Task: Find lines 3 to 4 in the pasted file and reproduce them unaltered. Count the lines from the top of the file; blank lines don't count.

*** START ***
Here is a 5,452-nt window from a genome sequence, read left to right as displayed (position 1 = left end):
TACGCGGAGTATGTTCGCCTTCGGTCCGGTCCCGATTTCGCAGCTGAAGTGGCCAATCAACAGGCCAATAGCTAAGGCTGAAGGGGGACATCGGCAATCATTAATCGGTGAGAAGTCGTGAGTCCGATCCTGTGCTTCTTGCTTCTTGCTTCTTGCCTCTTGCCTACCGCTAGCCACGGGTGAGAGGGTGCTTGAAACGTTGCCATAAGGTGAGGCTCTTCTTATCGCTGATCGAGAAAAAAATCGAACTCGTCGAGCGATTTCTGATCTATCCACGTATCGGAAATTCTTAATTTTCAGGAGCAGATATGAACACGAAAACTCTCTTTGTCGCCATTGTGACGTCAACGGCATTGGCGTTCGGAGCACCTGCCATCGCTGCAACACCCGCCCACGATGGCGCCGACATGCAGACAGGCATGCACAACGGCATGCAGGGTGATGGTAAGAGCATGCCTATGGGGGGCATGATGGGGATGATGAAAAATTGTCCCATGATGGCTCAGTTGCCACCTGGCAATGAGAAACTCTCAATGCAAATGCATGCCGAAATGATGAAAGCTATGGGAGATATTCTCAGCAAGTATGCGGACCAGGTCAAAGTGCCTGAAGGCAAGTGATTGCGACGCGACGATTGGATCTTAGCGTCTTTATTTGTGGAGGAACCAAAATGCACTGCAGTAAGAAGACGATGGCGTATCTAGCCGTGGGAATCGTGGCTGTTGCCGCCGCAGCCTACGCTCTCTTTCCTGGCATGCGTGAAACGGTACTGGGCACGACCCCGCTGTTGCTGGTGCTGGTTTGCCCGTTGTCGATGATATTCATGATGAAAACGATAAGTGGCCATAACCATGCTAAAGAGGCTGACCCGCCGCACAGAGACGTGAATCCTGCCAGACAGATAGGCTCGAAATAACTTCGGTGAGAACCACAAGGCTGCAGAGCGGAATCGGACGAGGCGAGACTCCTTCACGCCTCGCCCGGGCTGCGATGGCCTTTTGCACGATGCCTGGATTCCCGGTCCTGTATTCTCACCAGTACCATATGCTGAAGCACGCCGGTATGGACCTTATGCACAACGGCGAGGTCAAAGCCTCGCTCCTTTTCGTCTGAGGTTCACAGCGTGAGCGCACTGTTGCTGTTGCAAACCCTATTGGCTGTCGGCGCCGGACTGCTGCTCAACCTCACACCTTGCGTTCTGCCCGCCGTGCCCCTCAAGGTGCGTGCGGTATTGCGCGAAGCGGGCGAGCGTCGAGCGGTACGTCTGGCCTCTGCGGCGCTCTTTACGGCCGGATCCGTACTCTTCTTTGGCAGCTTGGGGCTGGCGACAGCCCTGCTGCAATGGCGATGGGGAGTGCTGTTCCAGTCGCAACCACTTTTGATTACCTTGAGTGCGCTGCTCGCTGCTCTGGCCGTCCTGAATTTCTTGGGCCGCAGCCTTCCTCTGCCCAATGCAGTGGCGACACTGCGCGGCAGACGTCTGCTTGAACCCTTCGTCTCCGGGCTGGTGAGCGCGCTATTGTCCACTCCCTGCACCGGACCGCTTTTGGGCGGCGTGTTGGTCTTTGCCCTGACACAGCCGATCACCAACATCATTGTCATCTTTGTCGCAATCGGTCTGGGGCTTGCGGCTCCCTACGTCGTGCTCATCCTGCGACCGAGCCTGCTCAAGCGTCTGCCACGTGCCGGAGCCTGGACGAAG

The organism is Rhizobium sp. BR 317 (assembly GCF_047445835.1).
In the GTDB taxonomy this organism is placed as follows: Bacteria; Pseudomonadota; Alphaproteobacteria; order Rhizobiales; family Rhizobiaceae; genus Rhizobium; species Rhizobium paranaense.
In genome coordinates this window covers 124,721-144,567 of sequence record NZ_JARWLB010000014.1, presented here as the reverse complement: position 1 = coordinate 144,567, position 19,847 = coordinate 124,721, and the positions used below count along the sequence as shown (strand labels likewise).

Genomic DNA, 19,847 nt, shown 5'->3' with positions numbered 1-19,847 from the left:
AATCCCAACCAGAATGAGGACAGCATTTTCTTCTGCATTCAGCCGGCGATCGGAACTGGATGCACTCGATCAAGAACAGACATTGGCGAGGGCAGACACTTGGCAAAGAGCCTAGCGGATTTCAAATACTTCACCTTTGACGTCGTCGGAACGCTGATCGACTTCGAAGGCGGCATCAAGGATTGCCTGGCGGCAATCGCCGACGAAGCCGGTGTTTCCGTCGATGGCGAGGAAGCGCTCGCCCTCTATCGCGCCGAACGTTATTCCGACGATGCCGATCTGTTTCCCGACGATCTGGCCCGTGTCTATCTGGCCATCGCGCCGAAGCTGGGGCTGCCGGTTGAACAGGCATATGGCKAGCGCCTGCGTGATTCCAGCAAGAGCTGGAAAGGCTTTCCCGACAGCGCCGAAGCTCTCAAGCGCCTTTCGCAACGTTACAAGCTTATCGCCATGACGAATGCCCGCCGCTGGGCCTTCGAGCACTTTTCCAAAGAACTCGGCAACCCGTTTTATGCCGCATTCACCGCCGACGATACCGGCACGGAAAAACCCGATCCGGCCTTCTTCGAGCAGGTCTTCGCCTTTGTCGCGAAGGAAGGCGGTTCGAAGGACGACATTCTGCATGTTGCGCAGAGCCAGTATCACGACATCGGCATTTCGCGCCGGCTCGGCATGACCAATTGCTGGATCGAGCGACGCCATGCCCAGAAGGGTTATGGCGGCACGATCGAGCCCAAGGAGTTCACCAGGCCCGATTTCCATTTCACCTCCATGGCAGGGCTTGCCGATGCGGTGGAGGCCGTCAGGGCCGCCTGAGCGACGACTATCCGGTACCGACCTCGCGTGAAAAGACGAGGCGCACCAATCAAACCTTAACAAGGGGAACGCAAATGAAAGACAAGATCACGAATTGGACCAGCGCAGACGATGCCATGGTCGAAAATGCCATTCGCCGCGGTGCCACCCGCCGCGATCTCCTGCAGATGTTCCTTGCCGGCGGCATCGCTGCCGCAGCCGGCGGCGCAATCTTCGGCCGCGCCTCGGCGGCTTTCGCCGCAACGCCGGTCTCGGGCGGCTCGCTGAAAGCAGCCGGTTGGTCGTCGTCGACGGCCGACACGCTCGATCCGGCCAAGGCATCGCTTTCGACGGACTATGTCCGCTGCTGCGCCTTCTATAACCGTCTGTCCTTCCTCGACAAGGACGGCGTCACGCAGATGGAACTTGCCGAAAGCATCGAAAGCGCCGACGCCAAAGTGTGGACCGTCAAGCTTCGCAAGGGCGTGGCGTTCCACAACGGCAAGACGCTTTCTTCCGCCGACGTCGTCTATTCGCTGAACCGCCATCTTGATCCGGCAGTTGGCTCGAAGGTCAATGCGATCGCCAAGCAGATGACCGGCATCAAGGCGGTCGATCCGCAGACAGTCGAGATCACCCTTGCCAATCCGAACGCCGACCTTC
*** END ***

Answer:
The organism is Rhizobium sp. BR 317 (assembly GCF_047445835.1).
In the GTDB taxonomy this organism is placed as follows: Bacteria; Pseudomonadota; Alphaproteobacteria; order Rhizobiales; family Rhizobiaceae; genus Rhizobium; species Rhizobium paranaense.